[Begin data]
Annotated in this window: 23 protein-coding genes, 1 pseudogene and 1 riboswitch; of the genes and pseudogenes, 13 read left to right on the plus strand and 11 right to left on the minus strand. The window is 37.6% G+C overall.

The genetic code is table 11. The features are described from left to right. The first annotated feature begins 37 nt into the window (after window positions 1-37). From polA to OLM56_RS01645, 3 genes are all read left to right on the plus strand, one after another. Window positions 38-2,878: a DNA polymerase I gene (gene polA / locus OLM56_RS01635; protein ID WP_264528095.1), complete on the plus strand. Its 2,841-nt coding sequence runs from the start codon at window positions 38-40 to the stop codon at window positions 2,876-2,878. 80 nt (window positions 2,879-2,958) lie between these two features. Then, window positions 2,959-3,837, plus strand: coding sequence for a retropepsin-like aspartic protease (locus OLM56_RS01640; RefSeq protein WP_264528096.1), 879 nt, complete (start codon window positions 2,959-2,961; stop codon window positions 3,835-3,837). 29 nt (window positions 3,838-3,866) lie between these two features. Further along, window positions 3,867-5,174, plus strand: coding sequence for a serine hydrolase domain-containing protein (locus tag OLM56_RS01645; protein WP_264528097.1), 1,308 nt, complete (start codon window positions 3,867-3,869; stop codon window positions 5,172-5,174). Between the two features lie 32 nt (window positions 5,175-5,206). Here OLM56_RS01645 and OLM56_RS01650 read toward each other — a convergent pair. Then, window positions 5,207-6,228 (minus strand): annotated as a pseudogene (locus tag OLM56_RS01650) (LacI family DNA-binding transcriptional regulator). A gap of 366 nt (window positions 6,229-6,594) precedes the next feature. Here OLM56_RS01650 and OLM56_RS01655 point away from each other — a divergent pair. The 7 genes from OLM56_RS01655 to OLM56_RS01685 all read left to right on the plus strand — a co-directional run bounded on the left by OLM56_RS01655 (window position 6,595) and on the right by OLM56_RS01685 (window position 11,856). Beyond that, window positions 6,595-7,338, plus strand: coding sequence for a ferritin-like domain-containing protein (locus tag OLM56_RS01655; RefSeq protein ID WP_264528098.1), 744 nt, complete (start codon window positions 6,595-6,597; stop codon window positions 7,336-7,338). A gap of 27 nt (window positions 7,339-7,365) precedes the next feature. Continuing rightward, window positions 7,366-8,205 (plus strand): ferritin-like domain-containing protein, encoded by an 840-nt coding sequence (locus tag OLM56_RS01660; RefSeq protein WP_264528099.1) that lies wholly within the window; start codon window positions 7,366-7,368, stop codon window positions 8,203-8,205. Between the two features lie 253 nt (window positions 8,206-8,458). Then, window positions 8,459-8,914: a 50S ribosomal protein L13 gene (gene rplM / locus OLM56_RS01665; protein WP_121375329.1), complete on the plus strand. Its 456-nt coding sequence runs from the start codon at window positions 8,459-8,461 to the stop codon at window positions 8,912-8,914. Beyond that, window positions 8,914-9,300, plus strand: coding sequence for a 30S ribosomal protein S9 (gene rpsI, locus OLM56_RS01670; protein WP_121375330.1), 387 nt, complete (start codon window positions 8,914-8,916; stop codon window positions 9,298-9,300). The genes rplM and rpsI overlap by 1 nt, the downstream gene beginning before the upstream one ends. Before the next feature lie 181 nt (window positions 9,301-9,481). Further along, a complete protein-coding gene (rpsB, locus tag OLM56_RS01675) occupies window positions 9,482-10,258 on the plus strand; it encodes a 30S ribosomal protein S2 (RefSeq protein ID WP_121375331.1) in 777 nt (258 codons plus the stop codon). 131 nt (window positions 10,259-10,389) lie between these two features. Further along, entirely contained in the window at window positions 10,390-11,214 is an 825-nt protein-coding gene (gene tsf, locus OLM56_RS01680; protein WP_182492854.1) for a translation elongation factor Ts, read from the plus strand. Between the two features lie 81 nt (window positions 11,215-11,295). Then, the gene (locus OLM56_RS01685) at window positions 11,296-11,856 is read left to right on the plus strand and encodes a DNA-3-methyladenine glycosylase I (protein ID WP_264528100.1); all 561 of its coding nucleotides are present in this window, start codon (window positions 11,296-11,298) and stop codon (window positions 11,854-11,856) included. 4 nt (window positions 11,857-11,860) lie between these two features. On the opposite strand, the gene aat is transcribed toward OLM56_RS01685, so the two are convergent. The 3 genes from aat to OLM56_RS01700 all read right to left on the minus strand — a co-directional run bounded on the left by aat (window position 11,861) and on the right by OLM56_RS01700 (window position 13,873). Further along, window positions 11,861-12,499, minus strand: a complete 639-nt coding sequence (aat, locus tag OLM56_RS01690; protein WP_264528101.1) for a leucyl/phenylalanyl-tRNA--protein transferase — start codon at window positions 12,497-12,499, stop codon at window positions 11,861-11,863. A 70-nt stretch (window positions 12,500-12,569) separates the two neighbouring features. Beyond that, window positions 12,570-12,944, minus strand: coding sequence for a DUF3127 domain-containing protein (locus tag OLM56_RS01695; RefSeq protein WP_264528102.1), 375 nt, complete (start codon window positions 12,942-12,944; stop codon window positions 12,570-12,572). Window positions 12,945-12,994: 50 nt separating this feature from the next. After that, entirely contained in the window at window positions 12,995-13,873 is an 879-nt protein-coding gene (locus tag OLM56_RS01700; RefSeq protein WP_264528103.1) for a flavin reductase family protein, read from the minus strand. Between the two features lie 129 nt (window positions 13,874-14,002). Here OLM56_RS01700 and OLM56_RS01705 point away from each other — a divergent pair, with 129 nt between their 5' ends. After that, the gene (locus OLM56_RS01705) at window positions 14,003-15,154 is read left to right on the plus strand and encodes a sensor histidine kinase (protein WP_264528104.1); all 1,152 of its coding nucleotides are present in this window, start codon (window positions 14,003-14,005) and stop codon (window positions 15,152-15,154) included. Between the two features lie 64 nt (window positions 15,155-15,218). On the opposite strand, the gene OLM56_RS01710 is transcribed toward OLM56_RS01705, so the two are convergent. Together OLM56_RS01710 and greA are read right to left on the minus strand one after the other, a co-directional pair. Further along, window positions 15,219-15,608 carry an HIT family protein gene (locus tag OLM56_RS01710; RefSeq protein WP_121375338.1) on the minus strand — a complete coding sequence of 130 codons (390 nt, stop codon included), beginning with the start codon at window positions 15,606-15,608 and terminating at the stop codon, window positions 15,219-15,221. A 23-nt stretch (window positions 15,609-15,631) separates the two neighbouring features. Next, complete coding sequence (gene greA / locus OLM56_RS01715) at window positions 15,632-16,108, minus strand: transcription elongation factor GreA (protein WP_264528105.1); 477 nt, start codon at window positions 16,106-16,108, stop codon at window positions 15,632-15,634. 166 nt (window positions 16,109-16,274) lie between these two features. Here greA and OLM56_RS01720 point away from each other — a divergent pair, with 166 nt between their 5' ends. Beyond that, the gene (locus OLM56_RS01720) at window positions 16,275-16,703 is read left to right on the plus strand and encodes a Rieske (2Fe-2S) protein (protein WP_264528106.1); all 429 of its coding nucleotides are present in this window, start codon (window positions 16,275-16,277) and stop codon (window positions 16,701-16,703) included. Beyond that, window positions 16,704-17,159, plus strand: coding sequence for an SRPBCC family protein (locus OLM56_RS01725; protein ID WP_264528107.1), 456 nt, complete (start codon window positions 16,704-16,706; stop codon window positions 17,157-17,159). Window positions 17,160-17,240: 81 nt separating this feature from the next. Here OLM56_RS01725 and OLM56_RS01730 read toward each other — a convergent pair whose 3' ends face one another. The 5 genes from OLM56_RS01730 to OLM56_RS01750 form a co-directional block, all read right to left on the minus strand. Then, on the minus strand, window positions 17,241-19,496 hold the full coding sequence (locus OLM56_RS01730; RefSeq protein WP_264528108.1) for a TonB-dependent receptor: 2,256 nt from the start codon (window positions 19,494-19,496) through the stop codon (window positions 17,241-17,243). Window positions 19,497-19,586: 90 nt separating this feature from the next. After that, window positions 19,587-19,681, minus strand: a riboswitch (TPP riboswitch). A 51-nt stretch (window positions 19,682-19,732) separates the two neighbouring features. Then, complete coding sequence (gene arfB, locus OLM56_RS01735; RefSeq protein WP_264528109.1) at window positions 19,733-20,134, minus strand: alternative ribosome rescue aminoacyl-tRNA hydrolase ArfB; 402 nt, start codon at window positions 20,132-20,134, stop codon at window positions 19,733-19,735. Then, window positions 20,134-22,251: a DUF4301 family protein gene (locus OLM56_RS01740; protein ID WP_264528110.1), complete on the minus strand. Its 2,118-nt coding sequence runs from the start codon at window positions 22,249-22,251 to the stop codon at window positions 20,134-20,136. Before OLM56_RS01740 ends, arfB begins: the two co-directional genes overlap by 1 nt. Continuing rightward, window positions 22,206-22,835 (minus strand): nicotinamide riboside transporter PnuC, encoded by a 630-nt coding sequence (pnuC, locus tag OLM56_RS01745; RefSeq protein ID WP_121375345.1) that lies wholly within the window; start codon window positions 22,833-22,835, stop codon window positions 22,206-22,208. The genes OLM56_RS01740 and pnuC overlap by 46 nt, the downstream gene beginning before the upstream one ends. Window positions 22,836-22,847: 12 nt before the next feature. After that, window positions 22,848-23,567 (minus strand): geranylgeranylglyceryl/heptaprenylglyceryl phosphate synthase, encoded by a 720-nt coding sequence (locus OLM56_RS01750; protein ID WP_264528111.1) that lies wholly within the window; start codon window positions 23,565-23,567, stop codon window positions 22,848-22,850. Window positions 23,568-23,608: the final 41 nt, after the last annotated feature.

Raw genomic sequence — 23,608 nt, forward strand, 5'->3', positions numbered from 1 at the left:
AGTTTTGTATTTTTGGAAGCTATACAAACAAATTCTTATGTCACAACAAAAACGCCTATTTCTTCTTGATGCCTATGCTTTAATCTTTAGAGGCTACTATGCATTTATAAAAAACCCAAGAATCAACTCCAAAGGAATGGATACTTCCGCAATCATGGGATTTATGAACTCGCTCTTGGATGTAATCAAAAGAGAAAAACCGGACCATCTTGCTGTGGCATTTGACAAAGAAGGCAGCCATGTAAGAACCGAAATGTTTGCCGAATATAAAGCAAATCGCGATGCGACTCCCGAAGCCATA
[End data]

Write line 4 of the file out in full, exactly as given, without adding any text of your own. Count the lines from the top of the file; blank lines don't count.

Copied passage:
AGTTTTGTATTTTTGGAAGCTATACAAACAAATTCTTATGTCACAACAAAAACGCCTATTTCTTCTTGATGCCTATGCTTTAATCTTTAGAGGCTACTATGCATTTATAAAAAACCCAAGAATCAACTCCAAAGGAATGGATACTTCCGCAATCATGGGATTTATGAACTCGCTCTTGGATGTAATCAAAAGAGAAAAACCGGACCATCTTGCTGTGGCATTTGACAAAGAAGGCAGCCATGTAAGAACCGAAATGTTTGCCGAATATAAAGCAAATCGCGATGCGACTCCCGAAGCCATA